By now you’ve probably heard that using a credit card is a great way to establish a positive credit history and earn cool rewards. But there might be someone in your life warning you to stay away from credit cards because there’s the risk of overspending.
If you want to start using a credit card, but are scared you’ll lose control, take a look at the information below. It’s easier than you think to keep your spending in check.
Why credit cards makes sense for most of us
If you’ve decided to conquer your fear of credit cards and start using them, you’ve probably made a good decision.
The main reason that using a credit card is a smart idea: It helps build good credit. Using plastic properly – paying your bill on time and in full – shows the credit bureaus that you’re a responsible borrower. This will reflect positively on your credit report, which, in turn, will lead to a high credit score. A solid credit score will make getting a loan easier in the future.
Another reason that using a credit card can be a good move is that you’ll be able to rack up points, miles, or cash back on spending you’re already doing. Choosing a good rewards credit card can really pay off if you’re using it responsibly.
Finally, shopping with a credit card usually provides protections not available with cash and debit. Price assurance, extended warranty and zero fraud liability are common perks that come with most credit cards.
Tips for overcoming credit phobia
Even if you intellectually understand that using a credit card is beneficial, you might still have emotional concerns. After all, there are so many horror stories out there about people getting into credit card trouble.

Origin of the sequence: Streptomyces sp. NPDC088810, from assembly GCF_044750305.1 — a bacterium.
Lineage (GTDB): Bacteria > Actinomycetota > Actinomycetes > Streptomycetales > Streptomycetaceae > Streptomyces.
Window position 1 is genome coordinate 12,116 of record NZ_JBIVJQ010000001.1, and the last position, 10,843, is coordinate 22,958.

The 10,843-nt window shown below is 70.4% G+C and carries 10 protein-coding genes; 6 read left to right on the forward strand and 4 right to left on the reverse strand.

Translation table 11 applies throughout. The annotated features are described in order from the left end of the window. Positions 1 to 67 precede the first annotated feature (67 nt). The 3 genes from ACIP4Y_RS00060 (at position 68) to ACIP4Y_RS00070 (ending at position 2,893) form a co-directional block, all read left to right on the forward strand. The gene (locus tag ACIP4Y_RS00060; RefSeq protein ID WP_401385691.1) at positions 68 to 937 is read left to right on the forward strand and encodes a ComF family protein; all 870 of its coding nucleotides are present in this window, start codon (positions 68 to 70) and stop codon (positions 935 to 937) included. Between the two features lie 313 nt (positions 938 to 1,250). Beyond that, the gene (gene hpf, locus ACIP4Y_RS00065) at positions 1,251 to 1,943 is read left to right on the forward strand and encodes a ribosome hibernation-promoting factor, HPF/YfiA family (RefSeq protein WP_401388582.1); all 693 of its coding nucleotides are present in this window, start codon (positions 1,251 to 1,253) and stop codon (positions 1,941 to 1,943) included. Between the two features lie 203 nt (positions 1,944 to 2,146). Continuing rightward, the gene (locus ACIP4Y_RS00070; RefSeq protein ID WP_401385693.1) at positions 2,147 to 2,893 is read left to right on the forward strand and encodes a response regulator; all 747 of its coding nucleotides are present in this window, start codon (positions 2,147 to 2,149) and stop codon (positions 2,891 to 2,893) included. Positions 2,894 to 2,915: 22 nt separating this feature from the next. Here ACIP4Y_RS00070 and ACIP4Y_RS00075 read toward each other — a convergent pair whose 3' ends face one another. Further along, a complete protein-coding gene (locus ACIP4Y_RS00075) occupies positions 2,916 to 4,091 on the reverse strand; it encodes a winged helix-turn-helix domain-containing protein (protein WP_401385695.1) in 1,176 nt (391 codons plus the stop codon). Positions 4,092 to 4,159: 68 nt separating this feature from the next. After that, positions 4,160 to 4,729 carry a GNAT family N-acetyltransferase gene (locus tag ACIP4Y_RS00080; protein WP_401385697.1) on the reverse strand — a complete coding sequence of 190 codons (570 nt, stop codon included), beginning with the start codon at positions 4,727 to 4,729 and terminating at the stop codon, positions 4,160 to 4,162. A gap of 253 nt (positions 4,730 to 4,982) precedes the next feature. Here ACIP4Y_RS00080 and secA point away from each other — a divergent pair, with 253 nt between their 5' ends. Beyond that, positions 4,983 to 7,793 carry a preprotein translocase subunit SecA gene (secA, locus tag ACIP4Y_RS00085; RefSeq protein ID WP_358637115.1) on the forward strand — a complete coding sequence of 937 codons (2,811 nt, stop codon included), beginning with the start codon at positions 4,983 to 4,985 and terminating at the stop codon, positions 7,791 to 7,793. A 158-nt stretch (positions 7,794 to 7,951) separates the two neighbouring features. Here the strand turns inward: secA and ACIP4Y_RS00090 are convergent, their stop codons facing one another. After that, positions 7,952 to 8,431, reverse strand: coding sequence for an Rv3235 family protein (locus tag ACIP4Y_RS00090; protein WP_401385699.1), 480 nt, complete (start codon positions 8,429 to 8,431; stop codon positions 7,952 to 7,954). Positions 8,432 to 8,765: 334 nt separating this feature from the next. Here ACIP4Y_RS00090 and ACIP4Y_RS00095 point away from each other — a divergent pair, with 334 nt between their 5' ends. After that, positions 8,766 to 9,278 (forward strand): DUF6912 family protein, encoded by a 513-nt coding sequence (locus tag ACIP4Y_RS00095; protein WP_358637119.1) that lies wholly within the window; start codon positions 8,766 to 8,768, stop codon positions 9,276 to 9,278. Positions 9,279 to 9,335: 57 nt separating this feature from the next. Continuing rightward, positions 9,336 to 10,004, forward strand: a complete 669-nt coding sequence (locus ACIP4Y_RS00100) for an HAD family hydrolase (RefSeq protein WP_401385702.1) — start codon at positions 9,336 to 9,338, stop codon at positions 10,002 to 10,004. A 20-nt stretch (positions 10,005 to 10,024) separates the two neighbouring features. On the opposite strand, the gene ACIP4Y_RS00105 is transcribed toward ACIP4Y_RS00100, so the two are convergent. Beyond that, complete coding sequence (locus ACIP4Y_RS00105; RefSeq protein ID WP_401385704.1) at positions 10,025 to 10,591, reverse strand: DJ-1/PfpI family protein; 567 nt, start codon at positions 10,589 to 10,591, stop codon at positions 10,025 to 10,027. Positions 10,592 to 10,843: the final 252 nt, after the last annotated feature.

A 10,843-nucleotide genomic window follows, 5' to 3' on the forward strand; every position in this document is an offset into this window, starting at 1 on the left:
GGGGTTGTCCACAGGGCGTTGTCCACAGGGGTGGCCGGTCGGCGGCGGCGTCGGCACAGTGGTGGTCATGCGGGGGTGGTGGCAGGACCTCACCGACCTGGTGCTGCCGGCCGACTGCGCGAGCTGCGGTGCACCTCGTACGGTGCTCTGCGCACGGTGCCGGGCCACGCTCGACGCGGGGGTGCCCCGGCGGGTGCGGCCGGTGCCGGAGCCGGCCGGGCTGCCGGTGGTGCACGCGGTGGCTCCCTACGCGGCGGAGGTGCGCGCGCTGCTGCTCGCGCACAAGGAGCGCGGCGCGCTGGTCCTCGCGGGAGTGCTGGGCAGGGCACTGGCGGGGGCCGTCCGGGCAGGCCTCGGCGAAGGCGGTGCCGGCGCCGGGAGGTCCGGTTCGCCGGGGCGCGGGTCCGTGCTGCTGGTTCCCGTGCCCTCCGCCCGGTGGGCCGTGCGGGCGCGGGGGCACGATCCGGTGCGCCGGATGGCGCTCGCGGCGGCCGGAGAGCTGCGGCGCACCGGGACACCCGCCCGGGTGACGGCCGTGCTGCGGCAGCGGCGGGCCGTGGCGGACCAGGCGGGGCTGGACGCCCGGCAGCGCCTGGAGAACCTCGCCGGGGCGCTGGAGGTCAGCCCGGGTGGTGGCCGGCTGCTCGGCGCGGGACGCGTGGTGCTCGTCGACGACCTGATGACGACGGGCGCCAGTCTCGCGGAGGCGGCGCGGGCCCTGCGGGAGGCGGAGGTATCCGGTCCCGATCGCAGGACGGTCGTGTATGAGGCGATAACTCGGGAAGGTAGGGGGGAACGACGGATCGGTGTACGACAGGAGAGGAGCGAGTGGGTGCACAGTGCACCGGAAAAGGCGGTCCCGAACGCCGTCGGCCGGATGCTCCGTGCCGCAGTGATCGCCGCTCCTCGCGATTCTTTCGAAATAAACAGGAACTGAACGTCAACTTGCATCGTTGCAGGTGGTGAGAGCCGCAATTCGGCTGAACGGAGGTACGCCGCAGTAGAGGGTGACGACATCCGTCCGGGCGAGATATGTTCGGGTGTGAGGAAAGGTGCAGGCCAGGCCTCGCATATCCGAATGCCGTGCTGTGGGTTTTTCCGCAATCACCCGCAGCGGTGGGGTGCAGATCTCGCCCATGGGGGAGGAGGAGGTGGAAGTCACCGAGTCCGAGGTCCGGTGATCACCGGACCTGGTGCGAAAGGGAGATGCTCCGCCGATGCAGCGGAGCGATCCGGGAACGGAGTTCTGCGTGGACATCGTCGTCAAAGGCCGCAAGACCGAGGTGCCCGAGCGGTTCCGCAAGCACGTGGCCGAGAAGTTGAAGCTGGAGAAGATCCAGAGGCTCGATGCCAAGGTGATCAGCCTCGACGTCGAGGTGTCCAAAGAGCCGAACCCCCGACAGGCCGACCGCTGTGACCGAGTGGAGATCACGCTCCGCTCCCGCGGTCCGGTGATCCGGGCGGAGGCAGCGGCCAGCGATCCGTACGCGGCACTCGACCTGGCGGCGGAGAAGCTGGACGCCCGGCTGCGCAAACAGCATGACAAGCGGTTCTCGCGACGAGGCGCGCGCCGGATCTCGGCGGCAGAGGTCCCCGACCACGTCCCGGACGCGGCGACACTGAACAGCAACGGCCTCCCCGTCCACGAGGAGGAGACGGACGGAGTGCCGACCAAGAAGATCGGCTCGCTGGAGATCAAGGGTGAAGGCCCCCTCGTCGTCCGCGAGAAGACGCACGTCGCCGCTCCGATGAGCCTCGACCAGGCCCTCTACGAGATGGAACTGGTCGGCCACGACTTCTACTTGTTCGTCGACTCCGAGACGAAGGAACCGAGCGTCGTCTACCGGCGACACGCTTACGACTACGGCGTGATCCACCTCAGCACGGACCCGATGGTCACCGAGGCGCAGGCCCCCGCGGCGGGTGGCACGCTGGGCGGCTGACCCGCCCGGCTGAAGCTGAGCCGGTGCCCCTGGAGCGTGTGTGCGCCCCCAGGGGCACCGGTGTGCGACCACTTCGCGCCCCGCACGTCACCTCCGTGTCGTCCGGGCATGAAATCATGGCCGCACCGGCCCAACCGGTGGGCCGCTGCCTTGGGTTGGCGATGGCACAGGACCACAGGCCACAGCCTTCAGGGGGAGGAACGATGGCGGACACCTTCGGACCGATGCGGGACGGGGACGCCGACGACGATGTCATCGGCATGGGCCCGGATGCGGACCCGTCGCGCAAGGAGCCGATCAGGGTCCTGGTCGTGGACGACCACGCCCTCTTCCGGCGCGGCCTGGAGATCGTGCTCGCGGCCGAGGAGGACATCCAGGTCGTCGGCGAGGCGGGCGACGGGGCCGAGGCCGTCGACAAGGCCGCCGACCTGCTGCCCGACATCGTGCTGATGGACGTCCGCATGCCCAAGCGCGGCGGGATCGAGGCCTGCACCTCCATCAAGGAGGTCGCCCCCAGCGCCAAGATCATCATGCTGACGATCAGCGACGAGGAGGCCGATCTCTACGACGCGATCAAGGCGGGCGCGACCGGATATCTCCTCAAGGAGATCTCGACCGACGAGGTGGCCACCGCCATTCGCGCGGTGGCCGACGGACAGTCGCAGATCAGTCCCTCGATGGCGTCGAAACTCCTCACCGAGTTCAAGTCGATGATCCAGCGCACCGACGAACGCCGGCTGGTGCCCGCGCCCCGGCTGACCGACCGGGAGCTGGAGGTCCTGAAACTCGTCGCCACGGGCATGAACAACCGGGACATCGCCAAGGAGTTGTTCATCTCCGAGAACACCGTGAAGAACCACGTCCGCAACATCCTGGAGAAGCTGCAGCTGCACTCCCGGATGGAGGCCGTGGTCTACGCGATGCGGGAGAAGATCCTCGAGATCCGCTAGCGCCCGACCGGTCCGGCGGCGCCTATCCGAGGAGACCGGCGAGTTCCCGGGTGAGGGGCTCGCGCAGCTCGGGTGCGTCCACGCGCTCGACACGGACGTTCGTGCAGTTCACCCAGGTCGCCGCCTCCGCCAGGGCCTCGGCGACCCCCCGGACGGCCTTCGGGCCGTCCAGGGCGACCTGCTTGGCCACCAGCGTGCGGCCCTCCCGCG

But the good news is that you can take steps to get more confident about shopping with credit.
- Check your mindset – One reasons people overspend with credit cards is they have the wrong mindset. Internalize the idea that credit cards provide short-term loans. When you swipe your card, you’re borrowing money – and you’ll have to pay it back. Plastic isn’t free money or additional income.
- Get smart – Ignorance breeds fear, so the best way to overcome a fear of credit cards is to become more educated about them. This is a good resource to get you started.
- Make a budget – The best way to keep your spending under control is to make a plan for how you’ll use your funds. Be realistic about your budget, then stick to it.
- Track your spending – After setting up a budget, keep tabs on how you’re doing by tracking your spending. You can use online banking or any other method you’re comfortable with, just be sure you’re actually doing it.
- Sign up for alerts – Most credit card issuers give you the option to set up text or email alerts to be reminded of billing due dates, your current balance, etc. Even though you’re keeping track on your own, setting up an alert adds an extra layer of protection against overspending.
Once you’ve put some systems in place to ease your fears of overspending, it’s time to take the next steps:
- Pick the right card – Choosing a card that’s right for you is a complex process. Luckily, the Nerds have some tools to make it easier.
If you’re a student, see this resource
For help choosing the best cash-back card, click here
If you’re a frequent traveler, this tool is for you
- Start small – It’s easy to get wrapped up in the glamor of rewards cards and bite off more than you can chew. Invest some time in picking one good card to get started with, then stick with it before adding more plastic to your repertoire.
- Reflect on your progress – Give yourself a few months to get acclimated to using a credit card, then spend a little bit of time evaluating how you did. Did you keep your spending in check? Pay your bills on time and in full? If so, keep doing what you’re doing. If not, it’s time to re-strategize.
- Pull back if necessary – If you come to the realization that you’ve mishandled your credit card, don’t be afraid to pull back. If you found yourself overspending, take a break from your card and switch to cash while you figure out what went wrong.
The takeaway: It’s easy to be intimidated by credit cards, but with the right tools and attitude you’ll be able to use them successfully.
Credit card fear image via Shutterstock